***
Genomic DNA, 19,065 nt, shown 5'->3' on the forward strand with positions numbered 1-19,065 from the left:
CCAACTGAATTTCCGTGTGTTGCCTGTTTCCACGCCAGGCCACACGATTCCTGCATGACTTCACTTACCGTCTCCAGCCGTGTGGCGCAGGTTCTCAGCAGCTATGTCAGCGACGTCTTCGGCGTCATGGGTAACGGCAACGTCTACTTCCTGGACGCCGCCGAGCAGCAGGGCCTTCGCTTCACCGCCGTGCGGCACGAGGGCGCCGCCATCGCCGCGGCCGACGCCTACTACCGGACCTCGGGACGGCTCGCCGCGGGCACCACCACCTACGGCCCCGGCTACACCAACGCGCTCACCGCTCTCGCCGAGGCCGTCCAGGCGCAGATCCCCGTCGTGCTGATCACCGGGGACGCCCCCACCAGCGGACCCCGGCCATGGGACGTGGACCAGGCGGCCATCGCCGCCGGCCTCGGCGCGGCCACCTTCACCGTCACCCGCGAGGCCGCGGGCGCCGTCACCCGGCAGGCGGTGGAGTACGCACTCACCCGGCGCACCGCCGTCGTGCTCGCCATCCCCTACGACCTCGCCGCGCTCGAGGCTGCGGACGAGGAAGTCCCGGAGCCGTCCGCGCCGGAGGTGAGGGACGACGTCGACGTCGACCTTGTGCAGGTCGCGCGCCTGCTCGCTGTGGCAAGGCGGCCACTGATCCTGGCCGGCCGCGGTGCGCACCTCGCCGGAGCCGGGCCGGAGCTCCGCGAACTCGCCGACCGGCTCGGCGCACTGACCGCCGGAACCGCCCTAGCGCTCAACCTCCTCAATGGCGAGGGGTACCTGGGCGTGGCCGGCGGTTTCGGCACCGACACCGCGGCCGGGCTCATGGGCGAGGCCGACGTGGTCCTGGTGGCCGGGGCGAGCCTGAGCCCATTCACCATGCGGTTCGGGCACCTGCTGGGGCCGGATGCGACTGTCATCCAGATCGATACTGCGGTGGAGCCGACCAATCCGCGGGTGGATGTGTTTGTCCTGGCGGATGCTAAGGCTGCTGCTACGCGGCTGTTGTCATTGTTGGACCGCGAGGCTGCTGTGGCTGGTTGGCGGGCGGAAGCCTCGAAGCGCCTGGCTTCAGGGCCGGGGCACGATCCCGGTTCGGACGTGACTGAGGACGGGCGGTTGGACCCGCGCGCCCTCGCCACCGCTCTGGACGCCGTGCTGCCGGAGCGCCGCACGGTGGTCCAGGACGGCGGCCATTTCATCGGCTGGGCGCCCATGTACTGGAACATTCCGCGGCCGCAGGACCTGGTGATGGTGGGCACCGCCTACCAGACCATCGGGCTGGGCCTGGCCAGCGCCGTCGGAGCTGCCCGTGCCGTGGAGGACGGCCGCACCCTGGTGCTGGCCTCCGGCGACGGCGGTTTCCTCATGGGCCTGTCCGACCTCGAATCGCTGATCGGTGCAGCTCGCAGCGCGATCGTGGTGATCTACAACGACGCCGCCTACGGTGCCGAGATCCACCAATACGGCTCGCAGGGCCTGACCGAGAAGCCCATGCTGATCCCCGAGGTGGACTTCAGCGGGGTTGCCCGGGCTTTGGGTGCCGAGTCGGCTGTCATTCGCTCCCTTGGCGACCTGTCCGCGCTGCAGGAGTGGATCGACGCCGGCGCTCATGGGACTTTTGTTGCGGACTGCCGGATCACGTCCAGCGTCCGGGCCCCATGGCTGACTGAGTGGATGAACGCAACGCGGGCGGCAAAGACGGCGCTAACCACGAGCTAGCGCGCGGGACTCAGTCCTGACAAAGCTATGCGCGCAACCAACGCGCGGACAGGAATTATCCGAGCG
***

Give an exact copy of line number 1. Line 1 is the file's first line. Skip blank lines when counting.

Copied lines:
Genomic DNA, 19,065 nt, shown 5'->3' on the forward strand with positions numbered 1-19,065 from the left: